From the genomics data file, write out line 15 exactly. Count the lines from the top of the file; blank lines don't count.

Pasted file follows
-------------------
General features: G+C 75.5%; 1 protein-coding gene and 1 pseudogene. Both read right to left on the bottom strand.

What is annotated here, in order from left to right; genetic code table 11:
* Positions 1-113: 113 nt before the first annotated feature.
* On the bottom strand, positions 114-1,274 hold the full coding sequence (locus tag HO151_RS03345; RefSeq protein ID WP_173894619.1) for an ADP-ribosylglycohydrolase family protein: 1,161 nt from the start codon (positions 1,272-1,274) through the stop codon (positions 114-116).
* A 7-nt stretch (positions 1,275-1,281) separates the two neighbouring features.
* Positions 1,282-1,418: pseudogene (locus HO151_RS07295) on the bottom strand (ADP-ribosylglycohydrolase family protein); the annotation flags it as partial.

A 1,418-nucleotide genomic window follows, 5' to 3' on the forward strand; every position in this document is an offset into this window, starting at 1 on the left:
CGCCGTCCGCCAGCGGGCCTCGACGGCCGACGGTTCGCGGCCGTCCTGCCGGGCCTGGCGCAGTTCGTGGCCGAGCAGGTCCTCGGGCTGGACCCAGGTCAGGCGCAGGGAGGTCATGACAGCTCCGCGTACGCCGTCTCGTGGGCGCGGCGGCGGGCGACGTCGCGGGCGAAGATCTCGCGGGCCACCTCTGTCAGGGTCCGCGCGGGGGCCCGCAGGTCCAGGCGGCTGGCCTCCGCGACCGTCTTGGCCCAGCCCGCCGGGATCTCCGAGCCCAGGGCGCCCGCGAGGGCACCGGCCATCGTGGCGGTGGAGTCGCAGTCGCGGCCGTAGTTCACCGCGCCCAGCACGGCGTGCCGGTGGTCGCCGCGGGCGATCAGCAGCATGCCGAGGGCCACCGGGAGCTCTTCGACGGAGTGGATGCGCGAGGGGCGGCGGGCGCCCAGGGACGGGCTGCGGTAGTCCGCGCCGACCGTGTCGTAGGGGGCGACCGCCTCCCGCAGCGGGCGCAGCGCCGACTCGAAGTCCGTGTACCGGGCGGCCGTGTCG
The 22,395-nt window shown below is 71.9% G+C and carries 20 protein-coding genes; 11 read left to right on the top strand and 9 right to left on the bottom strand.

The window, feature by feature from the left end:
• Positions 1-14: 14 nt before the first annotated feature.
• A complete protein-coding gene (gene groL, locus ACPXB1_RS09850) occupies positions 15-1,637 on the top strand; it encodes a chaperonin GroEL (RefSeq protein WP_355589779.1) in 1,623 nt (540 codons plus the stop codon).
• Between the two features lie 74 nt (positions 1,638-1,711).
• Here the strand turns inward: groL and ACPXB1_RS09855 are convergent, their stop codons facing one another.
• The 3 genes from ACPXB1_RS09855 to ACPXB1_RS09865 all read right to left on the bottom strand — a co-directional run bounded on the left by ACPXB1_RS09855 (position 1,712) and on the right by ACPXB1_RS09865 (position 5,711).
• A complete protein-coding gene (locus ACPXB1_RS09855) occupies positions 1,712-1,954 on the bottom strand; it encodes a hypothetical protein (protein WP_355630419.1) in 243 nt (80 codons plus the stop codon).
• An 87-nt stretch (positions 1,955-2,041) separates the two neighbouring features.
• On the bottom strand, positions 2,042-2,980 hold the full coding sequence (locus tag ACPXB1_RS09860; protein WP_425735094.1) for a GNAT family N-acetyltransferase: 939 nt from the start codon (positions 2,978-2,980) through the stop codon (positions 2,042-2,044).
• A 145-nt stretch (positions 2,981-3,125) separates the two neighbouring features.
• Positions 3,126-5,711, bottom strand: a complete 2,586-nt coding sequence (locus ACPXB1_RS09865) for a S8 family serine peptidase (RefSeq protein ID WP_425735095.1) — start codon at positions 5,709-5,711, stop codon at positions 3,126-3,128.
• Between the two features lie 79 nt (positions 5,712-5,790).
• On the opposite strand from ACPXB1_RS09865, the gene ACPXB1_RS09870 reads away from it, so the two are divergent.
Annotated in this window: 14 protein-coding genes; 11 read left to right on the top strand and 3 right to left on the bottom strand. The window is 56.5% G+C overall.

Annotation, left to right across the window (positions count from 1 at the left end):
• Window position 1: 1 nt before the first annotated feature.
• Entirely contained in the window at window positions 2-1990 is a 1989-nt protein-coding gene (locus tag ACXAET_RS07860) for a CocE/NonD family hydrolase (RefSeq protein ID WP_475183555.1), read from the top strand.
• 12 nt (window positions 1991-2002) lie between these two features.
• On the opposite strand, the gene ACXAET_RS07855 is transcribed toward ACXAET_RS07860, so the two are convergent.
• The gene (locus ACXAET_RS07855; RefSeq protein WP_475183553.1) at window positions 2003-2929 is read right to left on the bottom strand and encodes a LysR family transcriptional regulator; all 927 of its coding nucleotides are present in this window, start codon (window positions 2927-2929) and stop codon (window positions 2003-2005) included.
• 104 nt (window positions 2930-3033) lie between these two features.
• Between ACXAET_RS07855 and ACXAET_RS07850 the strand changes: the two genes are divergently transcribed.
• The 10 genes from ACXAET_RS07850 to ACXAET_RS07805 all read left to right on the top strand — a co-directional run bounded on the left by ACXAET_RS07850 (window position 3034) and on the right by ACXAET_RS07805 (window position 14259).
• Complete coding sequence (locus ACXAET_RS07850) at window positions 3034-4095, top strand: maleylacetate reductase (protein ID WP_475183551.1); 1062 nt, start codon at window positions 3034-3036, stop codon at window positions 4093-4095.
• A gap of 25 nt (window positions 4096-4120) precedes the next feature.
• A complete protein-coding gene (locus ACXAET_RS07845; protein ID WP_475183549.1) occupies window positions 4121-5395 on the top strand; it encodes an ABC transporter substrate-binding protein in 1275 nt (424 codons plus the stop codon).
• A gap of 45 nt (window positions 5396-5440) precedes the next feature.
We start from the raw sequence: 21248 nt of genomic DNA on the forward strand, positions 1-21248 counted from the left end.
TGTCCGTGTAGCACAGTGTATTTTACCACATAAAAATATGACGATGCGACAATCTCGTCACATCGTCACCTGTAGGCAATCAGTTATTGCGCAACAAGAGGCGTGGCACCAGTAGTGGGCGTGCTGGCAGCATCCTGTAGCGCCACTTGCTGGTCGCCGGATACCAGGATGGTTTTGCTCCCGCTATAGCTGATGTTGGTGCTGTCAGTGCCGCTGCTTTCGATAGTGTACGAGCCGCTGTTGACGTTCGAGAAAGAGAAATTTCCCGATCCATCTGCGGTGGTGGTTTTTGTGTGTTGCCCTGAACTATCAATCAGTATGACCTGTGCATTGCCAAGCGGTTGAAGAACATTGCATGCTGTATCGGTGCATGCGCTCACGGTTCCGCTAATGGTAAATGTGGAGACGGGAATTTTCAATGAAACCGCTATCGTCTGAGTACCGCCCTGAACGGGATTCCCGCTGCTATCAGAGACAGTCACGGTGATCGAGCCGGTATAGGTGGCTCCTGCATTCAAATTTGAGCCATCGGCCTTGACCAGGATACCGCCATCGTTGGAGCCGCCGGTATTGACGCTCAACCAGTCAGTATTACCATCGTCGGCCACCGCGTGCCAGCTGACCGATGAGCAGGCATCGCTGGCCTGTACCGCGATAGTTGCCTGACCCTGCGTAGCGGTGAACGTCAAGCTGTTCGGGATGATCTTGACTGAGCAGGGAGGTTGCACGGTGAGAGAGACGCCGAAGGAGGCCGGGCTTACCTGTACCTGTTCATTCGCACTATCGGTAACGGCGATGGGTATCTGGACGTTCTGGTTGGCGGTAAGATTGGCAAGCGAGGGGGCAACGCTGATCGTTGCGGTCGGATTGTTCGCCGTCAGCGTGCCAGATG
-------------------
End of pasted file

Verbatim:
• The 3 genes from ACPXB1_RS09855 to ACPXB1_RS09865 all read right to left on the bottom strand — a co-directional run bounded on the left by ACPXB1_RS09855 (position 1,712) and on the right by ACPXB1_RS09865 (position 5,711).